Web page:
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VOL. 124 | NO. 202 | Wednesday, October 14, 2009


  

BNSF Railway Preps for Intermodal Yard Opening

By Eric Smith

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ELBOW GREASE: An electric crane moves a container across the 185-acre BNSF Railway Co. intermodal facility at Lamar Avenue and Shelby Drive. The railroad is putting the finishing touches on a $200 million renovation to the yard. -- PHOTO BY ERIC SMITH

Evidence of Memphis’ importance to the intermodal industry can be seen throughout town, but nowhere is it more apparent than at the intersection of Lamar Avenue and Shelby Drive, where nine-story cranes now dominate the warehouse district’s industrial skyline.

The orange equipment belongs to BNSF Railway Co., which is counting down the days until the multiyear, multimillion-dollar renovation to its Southeast Shelby County intermodal facility is complete.

As the Fort Worth, Texas-based company puts the finishing touches on $200 million worth of upgrades and expansions to its Southeast Memphis facility, and as the economy shows small signs of recovery, hub manager Scott Jenkins is excited about the possibilities.

When it opens completely next month, the Memphis Intermodal Facility will give the railroad an ability to perform up to 600,000 intermodal lifts a year. A full buildout of the yard will allow up to 1 million lifts annually should the railroad add more parallel tracks and cranes in the future.

Jenkins said planning for the renovated terminal began in 2002. The company began buying land around its existing Tennessee Yard in 2004 and started construction on a new 185-acre footprint in 2005.

“We could see as far back as 2002 that the way the volumes were going, we were going to have to do something at Memphis to keep up with (it),” Jenkins said.

Heavy lifting

The signature sights of BNSF’s expanded and modified terminal are its eight cranes. Five of them are called production cranes, which lift containers on and off the rail cars, and the other three are called stacking cranes, which stack containers and transfer them within the yard.

At 90 feet tall, the production cranes are twice the height of the old ones, Jenkins said. What’s important about the increased size is all the cranes work in concert to perform the yard’s heavy lifting. That reduces emissions because it cuts down the number of trucks that move throughout the facility, eliminating the need for trucks to move containers.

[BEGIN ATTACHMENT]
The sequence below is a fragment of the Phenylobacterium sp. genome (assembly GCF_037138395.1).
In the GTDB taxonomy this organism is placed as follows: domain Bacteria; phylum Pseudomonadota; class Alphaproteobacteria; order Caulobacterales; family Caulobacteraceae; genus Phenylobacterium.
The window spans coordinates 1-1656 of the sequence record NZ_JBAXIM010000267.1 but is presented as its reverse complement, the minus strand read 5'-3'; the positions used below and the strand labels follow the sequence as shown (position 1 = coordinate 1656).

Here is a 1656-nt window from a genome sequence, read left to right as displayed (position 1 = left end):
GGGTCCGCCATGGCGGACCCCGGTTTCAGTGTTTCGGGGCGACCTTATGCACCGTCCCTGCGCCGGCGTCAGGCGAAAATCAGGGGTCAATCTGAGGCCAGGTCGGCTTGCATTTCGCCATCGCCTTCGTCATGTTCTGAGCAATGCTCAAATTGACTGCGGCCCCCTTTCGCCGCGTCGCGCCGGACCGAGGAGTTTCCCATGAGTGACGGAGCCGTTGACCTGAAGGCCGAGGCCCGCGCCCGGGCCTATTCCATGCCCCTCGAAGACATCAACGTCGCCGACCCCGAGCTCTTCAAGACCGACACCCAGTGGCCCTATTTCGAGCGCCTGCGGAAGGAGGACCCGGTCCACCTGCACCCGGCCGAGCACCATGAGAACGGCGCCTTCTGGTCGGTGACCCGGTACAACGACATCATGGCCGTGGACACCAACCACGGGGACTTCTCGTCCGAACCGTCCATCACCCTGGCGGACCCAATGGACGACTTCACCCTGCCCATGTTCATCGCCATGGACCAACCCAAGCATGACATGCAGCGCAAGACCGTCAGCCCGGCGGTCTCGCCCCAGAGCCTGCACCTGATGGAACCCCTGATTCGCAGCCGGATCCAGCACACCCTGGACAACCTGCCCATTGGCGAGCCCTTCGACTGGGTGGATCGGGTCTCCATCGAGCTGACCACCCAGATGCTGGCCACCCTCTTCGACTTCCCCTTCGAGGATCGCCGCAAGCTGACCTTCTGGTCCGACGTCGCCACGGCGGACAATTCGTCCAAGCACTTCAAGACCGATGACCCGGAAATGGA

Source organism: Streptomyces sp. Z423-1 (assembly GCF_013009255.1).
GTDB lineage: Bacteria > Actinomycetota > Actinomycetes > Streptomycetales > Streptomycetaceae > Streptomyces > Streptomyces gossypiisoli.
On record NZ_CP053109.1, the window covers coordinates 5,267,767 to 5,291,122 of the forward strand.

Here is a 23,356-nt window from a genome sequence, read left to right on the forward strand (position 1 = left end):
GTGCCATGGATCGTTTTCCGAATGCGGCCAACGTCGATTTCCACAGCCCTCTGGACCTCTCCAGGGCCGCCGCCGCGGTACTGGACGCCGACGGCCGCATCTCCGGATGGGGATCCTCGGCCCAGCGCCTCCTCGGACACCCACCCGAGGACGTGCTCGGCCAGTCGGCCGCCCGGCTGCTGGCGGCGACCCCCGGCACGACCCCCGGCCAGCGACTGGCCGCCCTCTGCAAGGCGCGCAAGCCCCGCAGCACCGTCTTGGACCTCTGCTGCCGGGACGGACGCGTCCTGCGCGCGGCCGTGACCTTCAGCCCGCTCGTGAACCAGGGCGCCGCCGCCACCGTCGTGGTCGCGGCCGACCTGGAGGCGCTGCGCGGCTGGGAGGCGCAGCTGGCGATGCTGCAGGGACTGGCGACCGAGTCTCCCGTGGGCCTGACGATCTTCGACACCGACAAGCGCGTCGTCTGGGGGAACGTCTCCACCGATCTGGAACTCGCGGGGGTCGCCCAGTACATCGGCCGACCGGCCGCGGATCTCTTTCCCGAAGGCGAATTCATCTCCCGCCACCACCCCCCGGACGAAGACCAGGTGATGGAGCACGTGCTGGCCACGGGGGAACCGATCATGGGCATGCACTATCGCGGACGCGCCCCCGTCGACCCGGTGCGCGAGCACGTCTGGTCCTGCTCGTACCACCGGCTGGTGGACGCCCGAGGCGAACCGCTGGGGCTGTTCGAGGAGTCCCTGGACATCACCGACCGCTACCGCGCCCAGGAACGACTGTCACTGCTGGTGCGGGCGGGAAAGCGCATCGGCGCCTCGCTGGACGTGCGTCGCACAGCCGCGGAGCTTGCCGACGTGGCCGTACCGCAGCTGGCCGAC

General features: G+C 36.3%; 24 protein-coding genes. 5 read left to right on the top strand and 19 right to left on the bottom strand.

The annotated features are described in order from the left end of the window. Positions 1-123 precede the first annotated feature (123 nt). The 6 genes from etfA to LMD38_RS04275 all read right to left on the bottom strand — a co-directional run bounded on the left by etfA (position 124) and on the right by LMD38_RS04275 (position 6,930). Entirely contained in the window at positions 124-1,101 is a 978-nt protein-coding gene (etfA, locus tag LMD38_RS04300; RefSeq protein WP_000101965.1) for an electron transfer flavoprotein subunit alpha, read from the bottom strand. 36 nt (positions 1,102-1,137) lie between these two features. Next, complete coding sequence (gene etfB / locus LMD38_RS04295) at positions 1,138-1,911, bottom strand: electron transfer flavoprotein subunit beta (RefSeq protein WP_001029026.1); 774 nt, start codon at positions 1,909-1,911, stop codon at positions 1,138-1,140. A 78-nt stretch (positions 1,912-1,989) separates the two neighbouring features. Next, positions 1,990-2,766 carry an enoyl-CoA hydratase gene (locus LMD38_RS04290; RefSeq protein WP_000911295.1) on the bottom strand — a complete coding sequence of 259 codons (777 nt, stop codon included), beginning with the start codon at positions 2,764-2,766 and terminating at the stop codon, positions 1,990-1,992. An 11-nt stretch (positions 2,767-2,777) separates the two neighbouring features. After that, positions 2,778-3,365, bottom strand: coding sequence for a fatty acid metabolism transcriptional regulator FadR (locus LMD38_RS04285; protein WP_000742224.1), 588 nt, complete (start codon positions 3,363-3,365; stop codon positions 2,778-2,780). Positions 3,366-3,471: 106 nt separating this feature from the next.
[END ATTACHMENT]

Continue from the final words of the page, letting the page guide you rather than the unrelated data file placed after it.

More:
Also, because the cranes are electric (the old ones ran on diesel), the terminal has further shrunk its carbon footprint.

Jenkins said the crews are learning how to operate the cranes, which offer state-of-the-art technology to monitor the containers and chasses on the yard using GPS technology.

“We finished physical construction at the end of June,” Jenkins said. “We really got our hands on the cranes at the end of July, so we’ve had two full months of training.”

BNSF’s expanded yard includes four new buildings: an administration building fronting Lamar Avenue, a locker room facility for employees fronting Shelby Drive, a truck maintenance facility and a smaller checkpoint building.

The yard has 7,400 feet of track underneath the cranes, 2,000 parking spaces for truck chasses and the ability to stack more than 6,000 40-foot containers. That should keep the BNSF yard and its 110 intermodal employees busy for years to come.

“It’s all about capacity. It’s about having the ability to handle the peaks,” Jenkins said. “The valleys are easy; anybody can handle the valleys. There will never be a reason for us to look beyond this facility in Memphis. It’s really limitless now with what we’ve built, how much traffic we can handle.”

‘Where the freight is’

BNSF is one of five Class I railroads that have bolstered or will bolster their Mid-South presence, and even the yards that aren’t in the Memphis area have provided a boon to the city’s railroad resume.

Union Pacific Corp. in 1998 opened a regional intermodal yard across the Mississippi River in Marion. Canadian National Railway Co. and CSX Corp. in 2005 opened a joint intermodal terminal called Intermodal Gateway-Memphis at Frank C. Pidgeon Industrial Park near Downtown Memphis. And Norfolk Southern Corp. in July announced plans to build a $129 million intermodal terminal in Rossville, in neighboring Fayette County.

Jenkins said BNSF considered building on a greenfield site, as the other railroads did (or will do in Norfolk Southern’s case), but he said the chance to stay in the heart of Memphis’ distribution nexus was too good to pass up.

“If we had just taken a piece of land and started building on it, we could have gotten it done in half the time it’s taken this project, but trying to keep the existing facility functioning and not having it impact our customers, obviously, and still getting the construction done took a little longer,” Jenkins said.

Most important, he added, all the freight that comes in from Memphis originates on the West Coast, with 95 percent of that coming from the California ports of Long Beach and Los Angeles. And since the railroad’s local customers are within a few miles of the intermodal yard, it made sense to stay put.

“This is where the freight is,” he said. “At the end of the day, that’s what spoke loudest to us, was that we were going to stay where our customers were.”

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